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More than 1,000 firefighters battle blaze spreading along California coast


A wildfire raging through southern California coastal mountains threatened ranches and rural homes and kept a major highway shut down on Wednesday, as the fire-scarred state faced a new round of dry winds that raise the risk of infernos.

The Alisal fire covered more than 15,000 acres (24 square miles) in the Santa Ynez Mountains west of Santa Barbara, and the number of firefighters was nearly doubled to 1,300, with more on the way. Containment remained at 5%.

Although the scenic region along the Pacific shoreline is lightly populated, the blaze was a threat to more than 100 homes, ranches and other buildings, fire officials said.

The fire erupted on Monday on a ridge and swept toward the ocean, forcing the closure of Amtrak lines and US 101, the only large highway on that section of the coast. The highway could remain closed until the weekend, said Andrew Madsen, a spokesman for the US Forest Service. Evacuation orders and warnings were in place for ranches and several rural communities.

Flames from the Alisal fire burn close to a home near Goleta, California.
Flames from the Alisal fire burn close to a home near Goleta, California. Photograph: David McNew/Getty Images

Fire crews were protecting Rancho del Cielo, which was once owned by Ronald and Nancy Reagan and was known as the western White House during his presidency. The 688-acre (278 hectare) ranch where Reagan hosted world leaders sits atop the mountain range, above the flames feeding on dense chaparral and grasses.

Based on staff reports from the ranch, the fire was about a half-mile away late on Wednesday morning, but that section of the blaze was not as active as others, said Jessica Jensen, vice-president and chief of staff of the Young America’s Foundation, which now operates the ranch.

“The ranch, itself, is still in a very defensible position,” Jensen said in an email to the Associated Press.

The National Weather Service said there would be a new round of south Santa Barbara county’s notorious sundowner winds Wednesday night, and other parts of California also were expected to experience increased fire danger.

Meanwhile in northern California, fire crews increased containment of a blaze that destroyed 25 mobile homes, 16 RVs and a park building at the Rancho Marina RV park in Sacramento county. No injuries were reported, and the cause remained under investigation.

To the south in San Joaquin county, a man suffered severe third-degree burns over most of his body and about five mobile homes were damaged by flames that raced through the Islandermobile home park.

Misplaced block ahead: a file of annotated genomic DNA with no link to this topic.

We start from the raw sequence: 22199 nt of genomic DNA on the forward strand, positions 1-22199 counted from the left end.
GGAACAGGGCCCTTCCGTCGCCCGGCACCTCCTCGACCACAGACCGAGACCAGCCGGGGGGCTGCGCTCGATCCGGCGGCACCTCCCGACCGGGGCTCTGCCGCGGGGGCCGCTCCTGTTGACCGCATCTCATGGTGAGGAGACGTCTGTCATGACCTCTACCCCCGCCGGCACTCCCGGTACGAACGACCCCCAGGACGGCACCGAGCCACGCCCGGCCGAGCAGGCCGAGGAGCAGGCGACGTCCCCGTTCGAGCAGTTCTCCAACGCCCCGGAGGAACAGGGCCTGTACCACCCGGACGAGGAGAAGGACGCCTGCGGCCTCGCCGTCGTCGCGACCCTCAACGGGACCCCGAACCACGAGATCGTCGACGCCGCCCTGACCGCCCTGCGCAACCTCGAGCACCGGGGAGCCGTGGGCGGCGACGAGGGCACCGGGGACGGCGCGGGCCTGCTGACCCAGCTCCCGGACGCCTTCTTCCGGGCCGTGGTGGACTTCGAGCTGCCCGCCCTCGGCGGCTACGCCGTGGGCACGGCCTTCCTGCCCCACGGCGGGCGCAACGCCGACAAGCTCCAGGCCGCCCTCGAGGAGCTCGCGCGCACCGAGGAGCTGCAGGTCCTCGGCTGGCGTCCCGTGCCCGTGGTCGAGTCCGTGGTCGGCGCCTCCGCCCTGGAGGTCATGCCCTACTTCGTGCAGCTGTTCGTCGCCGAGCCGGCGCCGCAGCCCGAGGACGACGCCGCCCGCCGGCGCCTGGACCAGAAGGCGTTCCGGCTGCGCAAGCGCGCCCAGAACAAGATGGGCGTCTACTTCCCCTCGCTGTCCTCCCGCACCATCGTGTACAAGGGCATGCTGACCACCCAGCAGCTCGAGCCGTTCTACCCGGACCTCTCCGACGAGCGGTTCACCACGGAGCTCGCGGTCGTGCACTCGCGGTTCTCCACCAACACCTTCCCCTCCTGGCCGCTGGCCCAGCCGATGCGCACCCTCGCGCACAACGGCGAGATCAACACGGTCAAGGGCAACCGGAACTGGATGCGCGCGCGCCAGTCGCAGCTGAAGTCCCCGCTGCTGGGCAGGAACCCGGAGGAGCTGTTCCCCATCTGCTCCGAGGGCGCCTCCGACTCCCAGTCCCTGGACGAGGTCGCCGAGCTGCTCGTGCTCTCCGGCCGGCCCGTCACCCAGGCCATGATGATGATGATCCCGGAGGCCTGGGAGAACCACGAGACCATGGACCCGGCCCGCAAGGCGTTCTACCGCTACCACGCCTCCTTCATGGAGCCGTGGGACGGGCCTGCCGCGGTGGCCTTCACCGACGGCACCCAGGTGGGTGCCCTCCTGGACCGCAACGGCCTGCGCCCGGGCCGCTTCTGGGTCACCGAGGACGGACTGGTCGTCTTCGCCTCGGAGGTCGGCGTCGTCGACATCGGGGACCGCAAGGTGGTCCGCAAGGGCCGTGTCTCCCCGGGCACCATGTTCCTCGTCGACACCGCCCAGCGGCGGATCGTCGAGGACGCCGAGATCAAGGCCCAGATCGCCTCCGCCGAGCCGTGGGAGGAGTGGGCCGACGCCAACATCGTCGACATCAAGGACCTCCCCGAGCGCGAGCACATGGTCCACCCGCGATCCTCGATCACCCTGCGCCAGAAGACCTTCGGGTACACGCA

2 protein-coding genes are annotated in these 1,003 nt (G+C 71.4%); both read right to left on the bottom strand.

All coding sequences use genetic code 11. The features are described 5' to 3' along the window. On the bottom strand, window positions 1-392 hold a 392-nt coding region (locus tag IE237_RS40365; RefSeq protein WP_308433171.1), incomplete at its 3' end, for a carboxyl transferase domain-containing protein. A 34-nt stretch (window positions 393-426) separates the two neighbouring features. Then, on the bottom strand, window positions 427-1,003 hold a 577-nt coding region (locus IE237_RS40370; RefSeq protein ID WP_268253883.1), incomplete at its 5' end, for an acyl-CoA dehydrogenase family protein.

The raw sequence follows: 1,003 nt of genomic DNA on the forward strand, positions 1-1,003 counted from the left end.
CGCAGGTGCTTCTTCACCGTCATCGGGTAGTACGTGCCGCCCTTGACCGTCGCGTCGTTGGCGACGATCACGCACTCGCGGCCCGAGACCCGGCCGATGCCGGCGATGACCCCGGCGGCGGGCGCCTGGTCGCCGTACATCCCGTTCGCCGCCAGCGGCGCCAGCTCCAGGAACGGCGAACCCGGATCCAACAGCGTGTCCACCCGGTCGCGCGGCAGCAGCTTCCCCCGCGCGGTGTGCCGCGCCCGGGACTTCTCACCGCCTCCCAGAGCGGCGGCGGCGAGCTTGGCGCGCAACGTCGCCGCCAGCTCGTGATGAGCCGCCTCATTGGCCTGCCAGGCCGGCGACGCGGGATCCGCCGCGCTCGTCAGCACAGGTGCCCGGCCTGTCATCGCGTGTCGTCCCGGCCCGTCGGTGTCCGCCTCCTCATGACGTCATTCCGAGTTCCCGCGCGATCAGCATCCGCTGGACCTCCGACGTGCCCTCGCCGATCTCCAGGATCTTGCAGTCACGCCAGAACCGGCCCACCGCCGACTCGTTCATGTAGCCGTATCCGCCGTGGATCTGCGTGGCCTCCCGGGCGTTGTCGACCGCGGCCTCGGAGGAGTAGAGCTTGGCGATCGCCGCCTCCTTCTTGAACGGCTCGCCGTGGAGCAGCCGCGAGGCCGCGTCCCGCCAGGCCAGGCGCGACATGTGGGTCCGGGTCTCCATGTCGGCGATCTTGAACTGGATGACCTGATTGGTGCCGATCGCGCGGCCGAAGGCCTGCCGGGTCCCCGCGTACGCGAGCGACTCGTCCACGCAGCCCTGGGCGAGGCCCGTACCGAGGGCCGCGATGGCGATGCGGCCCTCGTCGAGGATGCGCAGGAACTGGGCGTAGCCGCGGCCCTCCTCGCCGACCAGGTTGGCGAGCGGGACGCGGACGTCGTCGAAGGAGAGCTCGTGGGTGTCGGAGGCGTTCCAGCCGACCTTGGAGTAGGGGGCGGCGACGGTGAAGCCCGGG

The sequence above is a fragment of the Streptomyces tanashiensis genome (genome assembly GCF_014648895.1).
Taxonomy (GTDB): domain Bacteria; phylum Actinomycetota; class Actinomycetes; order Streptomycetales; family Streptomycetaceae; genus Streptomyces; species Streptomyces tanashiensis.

A firefighter watches as the Alisal fire burns through the coastal mountains near Goleta, California, on Wednesday.
A firefighter watches as the Alisal fire burns through the coastal mountains near Goleta, California, on Wednesday. Photograph: Ringo HW Chiu/AP

Red flag warnings were expected to go into effect in the interior of northern California on Thursday because of gusts and low humidity levels. Forecasters also planned to issue a fire weather watch Friday in parts of southern California because of the predicted development of Santa Ana winds.

Pacific Gas & Electric (PG&E) said it would likely have to shut off electricity to targeted portions of 13 northern California counties on Thursday to prevent wildfires from being ignited by wind damage to power lines. The utility just restored power to about 25,000 customers who had their electricity shut off due to Monday’s windstorm.

PG&E equipment was responsible for a 2018 fire that wiped out most of the town of Paradise in Butte county, and killed dozens. The company filed for bankruptcy and pleaded guilty to 84 counts of involuntary manslaughter. Despite promises to improve its infrastructure and more closely monitor for fires, PG&E is again facing criminal charges for fires involving its equipment, including involuntary manslaughter counts after a blaze near Redding last year killed four.

California wildfires have scorched nearly 3,900 square miles (10,101 square kilometers) this year and destroyed more than 3,600 homes, businesses and other structures, according to the state Department of Forestry and Fire Protection.

A historic drought in the American west tied to the climate crisis is making wildfires harder to fight. It has killed millions of trees in California alone. Scientists say the climate crisis has made the west much warmer and drier in the past 30 years and will continue to make weather more extreme and wildfires more frequent and destructive.

Windy weather is a nightmare for firefighters in a state where heatwaves and historic drought have left forests and brush tinder-dry. Fires that began in late summer are still burning after destroying hundreds of homes.



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